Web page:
3 Dog Acres in rural Washington County, Arkansas
• 25 June 2015
Watercolor by Beau Bosko
By Ebenezer Baldwin Bowles
Posted from Crow's Cottage on 2 July 2015
From my seat in the circle, the stalks of sage rise from their amended bed on the sandstone floor to stand above the twin cottonwood saplings in their cedar box, the cluster of burnt orange coneflowers in their ceramic vault, and the season's second generation of swirling butter-yellow yarrow in their terracotta pot on the northernmost ledge of Doghenge.
I sit, facing north. At midday the norther races toward us from Canada, shaking melodies from the wind chimes. It is said the rains shall fall upon us soon, perhaps in a shower of thunder. Let them come. Let the warm rains come.
Anise-scented sage grows in the wild, we are told, in South American lands. Some nursery folk call it Brazilian sage, but the Spanish or Portuguese for this lanky marvel remain a mystery to me. Here in the heartland of North America, the tender perennial becomes the alien cultivar, propagated by commercial growers to entice the adventuresome gardener. I stand convicted, pray that the native-plant riot squad avoids our hacienda. Don't take away my sage today don't take away my sage.
Although the scent of a broken black-'n-blue sage bloom does not come close to mimicking the aroma of anise, the black and blue shades — ebony and cobalt, indigo and lapis — impart contrast to the more prominent yellows, reds, whites, and oranges of the blossomy summertime palette. They look pretty in the garden.
What might we see in the bloom imagined here? How might our pareidolia manifest today? The dragon's mouth? A serpent's head with a slithering, forked tongue? An alien craft bound for London, the make and model arising in fantasy from the mind of H.G. Wells and the filmmakers who transformed his prose into moving imagery?
So what if one of us speaks in riddles.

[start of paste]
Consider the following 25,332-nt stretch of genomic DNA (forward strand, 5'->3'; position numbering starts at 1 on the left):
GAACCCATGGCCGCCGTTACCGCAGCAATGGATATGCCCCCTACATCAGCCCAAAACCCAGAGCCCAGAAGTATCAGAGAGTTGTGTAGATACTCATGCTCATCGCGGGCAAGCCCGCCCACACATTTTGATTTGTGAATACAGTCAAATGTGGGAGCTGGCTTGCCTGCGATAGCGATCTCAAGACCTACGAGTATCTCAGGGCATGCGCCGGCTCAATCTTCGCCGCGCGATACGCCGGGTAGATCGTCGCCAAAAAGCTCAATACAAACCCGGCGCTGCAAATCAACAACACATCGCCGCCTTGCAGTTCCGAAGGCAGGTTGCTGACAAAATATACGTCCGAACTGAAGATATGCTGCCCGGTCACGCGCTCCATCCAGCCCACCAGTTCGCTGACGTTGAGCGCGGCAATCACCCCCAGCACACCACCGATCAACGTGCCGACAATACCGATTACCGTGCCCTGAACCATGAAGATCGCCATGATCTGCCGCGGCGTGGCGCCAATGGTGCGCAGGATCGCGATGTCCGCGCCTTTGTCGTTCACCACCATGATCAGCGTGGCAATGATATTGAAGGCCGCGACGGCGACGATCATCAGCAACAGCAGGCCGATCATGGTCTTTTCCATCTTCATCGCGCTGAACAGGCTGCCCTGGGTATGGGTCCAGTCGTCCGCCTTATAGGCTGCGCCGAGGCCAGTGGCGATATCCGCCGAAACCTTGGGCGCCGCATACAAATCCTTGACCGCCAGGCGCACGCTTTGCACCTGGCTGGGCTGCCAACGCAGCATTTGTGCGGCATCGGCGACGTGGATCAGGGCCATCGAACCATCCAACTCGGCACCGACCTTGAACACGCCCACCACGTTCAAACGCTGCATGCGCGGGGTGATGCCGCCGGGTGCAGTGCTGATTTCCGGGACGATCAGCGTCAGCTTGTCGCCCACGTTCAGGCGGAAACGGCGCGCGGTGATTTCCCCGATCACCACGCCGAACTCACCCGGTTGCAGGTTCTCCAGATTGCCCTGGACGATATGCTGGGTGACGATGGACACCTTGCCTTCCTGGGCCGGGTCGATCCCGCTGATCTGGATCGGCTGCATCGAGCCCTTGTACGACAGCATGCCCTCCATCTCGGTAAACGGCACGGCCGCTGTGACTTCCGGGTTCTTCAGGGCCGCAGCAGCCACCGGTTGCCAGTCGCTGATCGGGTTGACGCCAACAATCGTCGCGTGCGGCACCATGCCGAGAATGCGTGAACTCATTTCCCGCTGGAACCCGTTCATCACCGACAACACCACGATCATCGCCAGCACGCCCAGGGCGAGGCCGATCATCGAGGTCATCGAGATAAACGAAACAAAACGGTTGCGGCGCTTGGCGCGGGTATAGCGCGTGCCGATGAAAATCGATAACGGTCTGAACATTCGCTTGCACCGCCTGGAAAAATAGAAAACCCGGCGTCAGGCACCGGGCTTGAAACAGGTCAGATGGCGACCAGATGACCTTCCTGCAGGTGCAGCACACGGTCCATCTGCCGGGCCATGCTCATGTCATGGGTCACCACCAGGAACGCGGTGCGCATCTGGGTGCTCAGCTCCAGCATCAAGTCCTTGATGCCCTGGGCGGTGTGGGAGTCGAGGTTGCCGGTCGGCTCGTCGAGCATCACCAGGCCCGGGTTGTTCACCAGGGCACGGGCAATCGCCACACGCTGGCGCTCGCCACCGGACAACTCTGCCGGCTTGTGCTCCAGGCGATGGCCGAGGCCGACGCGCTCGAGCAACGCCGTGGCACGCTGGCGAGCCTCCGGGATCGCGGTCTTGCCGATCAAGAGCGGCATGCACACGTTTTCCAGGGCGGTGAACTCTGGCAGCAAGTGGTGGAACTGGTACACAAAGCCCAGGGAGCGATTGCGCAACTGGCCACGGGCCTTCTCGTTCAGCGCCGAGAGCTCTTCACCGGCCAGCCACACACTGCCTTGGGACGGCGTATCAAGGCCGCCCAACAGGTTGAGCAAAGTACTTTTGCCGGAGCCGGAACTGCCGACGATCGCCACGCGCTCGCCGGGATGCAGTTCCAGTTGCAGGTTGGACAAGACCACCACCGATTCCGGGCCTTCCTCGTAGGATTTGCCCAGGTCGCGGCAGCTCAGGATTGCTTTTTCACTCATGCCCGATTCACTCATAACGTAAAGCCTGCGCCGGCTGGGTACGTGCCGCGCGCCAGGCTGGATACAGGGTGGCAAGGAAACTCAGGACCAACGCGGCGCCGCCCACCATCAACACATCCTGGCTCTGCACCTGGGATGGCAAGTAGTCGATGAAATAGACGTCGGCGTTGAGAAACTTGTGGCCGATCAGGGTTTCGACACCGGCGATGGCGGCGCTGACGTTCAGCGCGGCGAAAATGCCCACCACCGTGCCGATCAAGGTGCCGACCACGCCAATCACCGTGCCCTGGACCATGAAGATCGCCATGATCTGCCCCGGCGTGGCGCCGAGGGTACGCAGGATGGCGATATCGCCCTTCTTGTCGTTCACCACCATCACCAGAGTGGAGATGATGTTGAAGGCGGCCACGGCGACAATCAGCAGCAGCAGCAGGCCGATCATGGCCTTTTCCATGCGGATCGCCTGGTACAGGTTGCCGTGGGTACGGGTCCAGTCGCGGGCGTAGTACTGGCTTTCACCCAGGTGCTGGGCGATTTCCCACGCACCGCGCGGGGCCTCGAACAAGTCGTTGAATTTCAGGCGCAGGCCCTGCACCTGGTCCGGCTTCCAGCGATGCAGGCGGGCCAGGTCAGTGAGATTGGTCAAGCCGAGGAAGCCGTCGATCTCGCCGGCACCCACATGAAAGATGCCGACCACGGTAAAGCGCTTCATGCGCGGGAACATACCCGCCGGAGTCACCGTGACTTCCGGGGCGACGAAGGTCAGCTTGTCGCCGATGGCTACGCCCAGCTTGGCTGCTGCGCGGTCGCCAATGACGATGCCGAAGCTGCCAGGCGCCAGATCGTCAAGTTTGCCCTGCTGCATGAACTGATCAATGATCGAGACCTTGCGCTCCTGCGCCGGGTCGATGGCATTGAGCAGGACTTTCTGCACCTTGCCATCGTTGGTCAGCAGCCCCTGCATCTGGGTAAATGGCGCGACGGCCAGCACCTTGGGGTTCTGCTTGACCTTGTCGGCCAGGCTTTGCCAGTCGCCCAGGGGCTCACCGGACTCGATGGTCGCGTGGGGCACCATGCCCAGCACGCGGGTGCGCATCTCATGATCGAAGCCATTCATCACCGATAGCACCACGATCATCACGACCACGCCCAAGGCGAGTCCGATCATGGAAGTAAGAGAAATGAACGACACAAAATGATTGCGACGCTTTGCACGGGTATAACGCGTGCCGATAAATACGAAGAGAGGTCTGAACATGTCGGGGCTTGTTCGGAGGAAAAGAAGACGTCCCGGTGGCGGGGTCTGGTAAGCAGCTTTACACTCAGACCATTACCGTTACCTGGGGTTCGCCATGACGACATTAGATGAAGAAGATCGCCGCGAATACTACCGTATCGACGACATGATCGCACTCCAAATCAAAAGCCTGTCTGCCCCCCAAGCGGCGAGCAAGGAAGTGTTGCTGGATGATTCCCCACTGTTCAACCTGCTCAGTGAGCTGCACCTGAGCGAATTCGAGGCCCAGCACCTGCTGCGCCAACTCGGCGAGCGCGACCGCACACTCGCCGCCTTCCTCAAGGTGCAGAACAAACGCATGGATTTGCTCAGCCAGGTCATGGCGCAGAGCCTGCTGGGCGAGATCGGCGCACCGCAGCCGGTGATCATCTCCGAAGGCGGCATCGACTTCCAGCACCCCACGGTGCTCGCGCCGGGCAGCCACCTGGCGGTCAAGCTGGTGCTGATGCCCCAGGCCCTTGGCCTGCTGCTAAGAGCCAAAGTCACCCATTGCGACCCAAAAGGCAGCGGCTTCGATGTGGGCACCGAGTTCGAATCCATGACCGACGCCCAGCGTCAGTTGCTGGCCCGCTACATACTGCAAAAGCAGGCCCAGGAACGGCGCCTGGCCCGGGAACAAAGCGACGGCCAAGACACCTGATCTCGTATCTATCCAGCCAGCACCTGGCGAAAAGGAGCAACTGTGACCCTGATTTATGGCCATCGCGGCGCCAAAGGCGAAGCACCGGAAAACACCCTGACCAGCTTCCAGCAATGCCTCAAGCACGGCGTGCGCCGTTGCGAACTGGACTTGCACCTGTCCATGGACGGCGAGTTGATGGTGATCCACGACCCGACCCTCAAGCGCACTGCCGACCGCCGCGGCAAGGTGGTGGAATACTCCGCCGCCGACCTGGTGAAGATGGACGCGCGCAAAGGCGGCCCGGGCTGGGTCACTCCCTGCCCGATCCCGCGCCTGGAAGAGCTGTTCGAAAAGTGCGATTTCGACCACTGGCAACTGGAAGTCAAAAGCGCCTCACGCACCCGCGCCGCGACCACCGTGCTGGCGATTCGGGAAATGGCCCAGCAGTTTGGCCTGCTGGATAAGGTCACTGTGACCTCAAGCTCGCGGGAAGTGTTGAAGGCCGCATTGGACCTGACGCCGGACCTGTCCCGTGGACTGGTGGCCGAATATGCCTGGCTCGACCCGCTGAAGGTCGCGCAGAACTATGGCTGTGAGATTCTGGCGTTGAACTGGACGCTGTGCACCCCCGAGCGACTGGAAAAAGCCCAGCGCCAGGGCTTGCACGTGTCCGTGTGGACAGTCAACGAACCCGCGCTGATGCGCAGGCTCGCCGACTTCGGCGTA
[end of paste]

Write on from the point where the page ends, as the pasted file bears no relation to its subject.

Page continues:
“Blue Enigma,” the Royal Horticultural Society writes on a byted list of common names for the tender plant. Ainissesthai, a Greek word rooted in the etymological soil of enigma, can lead us to praise God if we follow the trail deep enough. I won't tell ya how … ya gotta find you'rn own way … but there's plenty of room for praise God! here in Crow's Cottage.
if one is not inclined toward pious worship…
then one is liable to find a character by the name of Ainissesthai among a cast of players spawned by Deviant Art practitioners to inhabit the Realm of Dreyrull in the universe of online role playing. Can't say I like that name: Deviant Art. Nevertheless, let it be known that Ainissesthai, perhaps a relic of Pokémon fame, appears most often in the guise of a dragon. No wonder the South American Salvia guaranitica, the cultivar standing tall on Doghenge just now in the early summer rain … roars like a siren.
The rains fell, a half-inch by time of the dark night's arrival, and
Yes, we're all over the place. Our culture encourages us to surf. It's not so easy to stay tethered.
Maybe. Tell me: Is anyone among ye wiser than Socrates?
Bluer than deepest ocean
Like cobalt glass in elegant slenderness
The blue sage perfumes the high desert air
With mystery, scent and curiosity
Just alien enough
and different enough
To stir the mind to action
To contemplation and puzzlement
Its rich color defies the
Bright cheerfulness of more native summer blooms
Punctuates the garden with bass notes and
And sets brain waves on
A different course
Ripe with fascination
The blue flower, smug in its
Fears not the cries of
Strident environmentalist accusation
And blossoms strong in defiance
An immigrant thriving
In this new land
Like most of us, really.
I cheer it on
And wish it well.
lines written upon reflection of 'Blossomy Enigma'
12 July 2015
Blossomy Enigma was first posted on Thursday, July 2, 2015
Write if you find the time.